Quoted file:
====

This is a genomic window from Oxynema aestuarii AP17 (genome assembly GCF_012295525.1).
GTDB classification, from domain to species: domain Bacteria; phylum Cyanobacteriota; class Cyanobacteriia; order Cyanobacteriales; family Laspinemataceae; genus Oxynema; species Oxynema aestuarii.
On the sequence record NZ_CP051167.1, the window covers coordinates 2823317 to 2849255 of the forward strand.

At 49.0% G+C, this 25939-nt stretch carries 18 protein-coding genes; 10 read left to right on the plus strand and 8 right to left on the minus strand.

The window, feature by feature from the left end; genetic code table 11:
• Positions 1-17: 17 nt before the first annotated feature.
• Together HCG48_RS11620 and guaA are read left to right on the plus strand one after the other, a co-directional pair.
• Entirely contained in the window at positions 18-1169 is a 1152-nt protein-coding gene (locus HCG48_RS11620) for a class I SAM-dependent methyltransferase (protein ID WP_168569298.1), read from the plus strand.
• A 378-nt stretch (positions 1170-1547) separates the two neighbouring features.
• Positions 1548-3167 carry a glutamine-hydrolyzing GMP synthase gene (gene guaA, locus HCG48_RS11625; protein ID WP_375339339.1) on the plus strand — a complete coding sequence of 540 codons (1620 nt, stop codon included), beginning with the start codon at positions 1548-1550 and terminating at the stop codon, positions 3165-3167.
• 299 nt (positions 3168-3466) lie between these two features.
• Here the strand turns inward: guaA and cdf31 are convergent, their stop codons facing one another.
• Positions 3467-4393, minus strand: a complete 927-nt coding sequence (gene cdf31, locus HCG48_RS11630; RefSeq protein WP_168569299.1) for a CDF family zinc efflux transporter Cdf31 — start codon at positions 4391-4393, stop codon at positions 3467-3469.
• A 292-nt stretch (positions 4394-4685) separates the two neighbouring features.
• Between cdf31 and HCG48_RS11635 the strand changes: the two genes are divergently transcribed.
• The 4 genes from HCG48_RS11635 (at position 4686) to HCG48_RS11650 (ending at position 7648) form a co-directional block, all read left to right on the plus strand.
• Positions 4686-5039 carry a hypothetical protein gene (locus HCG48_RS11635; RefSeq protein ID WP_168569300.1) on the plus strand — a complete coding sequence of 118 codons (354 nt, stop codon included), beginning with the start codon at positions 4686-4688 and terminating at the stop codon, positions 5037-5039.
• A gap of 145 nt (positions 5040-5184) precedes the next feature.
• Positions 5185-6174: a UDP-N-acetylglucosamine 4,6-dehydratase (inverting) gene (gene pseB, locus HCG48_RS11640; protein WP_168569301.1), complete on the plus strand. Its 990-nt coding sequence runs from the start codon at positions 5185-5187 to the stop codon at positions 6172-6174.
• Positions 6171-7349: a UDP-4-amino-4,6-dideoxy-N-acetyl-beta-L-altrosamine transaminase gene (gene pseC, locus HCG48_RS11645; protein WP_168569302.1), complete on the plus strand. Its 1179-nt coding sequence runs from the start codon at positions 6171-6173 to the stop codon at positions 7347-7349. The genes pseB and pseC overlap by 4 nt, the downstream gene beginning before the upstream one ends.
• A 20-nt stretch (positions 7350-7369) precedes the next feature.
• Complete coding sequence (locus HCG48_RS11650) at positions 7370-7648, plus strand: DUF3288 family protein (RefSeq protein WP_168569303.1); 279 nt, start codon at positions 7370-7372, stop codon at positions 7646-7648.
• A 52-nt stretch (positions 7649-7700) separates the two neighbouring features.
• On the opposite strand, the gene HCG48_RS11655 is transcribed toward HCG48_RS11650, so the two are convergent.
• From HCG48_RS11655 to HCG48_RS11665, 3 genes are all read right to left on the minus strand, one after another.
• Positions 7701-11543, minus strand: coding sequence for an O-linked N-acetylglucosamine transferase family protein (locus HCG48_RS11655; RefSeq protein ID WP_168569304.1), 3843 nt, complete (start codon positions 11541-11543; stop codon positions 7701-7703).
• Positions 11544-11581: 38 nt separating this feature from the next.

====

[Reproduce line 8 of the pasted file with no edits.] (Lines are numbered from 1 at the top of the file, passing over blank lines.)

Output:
• Entirely contained in the window at positions 18-1169 is a 1152-nt protein-coding gene (locus HCG48_RS11620) for a class I SAM-dependent methyltransferase (protein ID WP_168569298.1), read from the plus strand.